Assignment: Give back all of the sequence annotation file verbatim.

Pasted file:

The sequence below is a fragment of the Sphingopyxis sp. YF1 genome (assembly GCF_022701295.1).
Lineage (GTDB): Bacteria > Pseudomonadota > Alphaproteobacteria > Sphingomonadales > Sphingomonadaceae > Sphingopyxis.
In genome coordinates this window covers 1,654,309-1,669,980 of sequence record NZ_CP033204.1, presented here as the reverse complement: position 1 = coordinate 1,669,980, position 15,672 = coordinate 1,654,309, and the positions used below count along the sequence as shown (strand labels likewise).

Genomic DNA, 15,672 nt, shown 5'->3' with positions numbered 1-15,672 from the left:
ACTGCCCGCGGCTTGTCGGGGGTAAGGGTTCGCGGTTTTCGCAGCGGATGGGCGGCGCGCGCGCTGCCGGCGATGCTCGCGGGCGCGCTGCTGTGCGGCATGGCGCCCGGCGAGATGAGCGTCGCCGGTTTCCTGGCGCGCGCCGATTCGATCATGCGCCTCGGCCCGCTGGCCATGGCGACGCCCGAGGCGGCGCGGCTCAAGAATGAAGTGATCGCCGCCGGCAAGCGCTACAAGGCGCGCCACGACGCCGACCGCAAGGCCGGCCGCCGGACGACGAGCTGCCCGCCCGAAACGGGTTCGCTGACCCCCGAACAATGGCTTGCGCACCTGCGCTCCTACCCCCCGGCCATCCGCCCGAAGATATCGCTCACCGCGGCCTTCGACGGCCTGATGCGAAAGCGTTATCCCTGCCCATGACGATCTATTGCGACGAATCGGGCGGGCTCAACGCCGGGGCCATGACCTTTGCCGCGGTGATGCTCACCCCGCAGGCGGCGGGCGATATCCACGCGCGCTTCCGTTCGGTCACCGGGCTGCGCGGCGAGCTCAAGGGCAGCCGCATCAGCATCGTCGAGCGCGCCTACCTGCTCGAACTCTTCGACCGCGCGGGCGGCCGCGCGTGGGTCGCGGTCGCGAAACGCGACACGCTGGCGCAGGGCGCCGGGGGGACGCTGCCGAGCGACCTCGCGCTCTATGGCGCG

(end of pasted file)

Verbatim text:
The sequence below is a fragment of the Sphingopyxis sp. YF1 genome (assembly GCF_022701295.1).
Lineage (GTDB): Bacteria > Pseudomonadota > Alphaproteobacteria > Sphingomonadales > Sphingomonadaceae > Sphingopyxis.
In genome coordinates this window covers 1,654,309-1,669,980 of sequence record NZ_CP033204.1, presented here as the reverse complement: position 1 = coordinate 1,669,980, position 15,672 = coordinate 1,654,309, and the positions used below count along the sequence as shown (strand labels likewise).

Genomic DNA, 15,672 nt, shown 5'->3' with positions numbered 1-15,672 from the left:
ACTGCCCGCGGCTTGTCGGGGGTAAGGGTTCGCGGTTTTCGCAGCGGATGGGCGGCGCGCGCGCTGCCGGCGATGCTCGCGGGCGCGCTGCTGTGCGGCATGGCGCCCGGCGAGATGAGCGTCGCCGGTTTCCTGGCGCGCGCCGATTCGATCATGCGCCTCGGCCCGCTGGCCATGGCGACGCCCGAGGCGGCGCGGCTCAAGAATGAAGTGATCGCCGCCGGCAAGCGCTACAAGGCGCGCCACGACGCCGACCGCAAGGCCGGCCGCCGGACGACGAGCTGCCCGCCCGAAACGGGTTCGCTGACCCCCGAACAATGGCTTGCGCACCTGCGCTCCTACCCCCCGGCCATCCGCCCGAAGATATCGCTCACCGCGGCCTTCGACGGCCTGATGCGAAAGCGTTATCCCTGCCCATGACGATCTATTGCGACGAATCGGGCGGGCTCAACGCCGGGGCCATGACCTTTGCCGCGGTGATGCTCACCCCGCAGGCGGCGGGCGATATCCACGCGCGCTTCCGTTCGGTCACCGGGCTGCGCGGCGAGCTCAAGGGCAGCCGCATCAGCATCGTCGAGCGCGCCTACCTGCTCGAACTCTTCGACCGCGCGGGCGGCCGCGCGTGGGTCGCGGTCGCGAAACGCGACACGCTGGCGCAGGGCGCCGGGGGGACGCTGCCGAGCGACCTCGCGCTCTATGGCGCG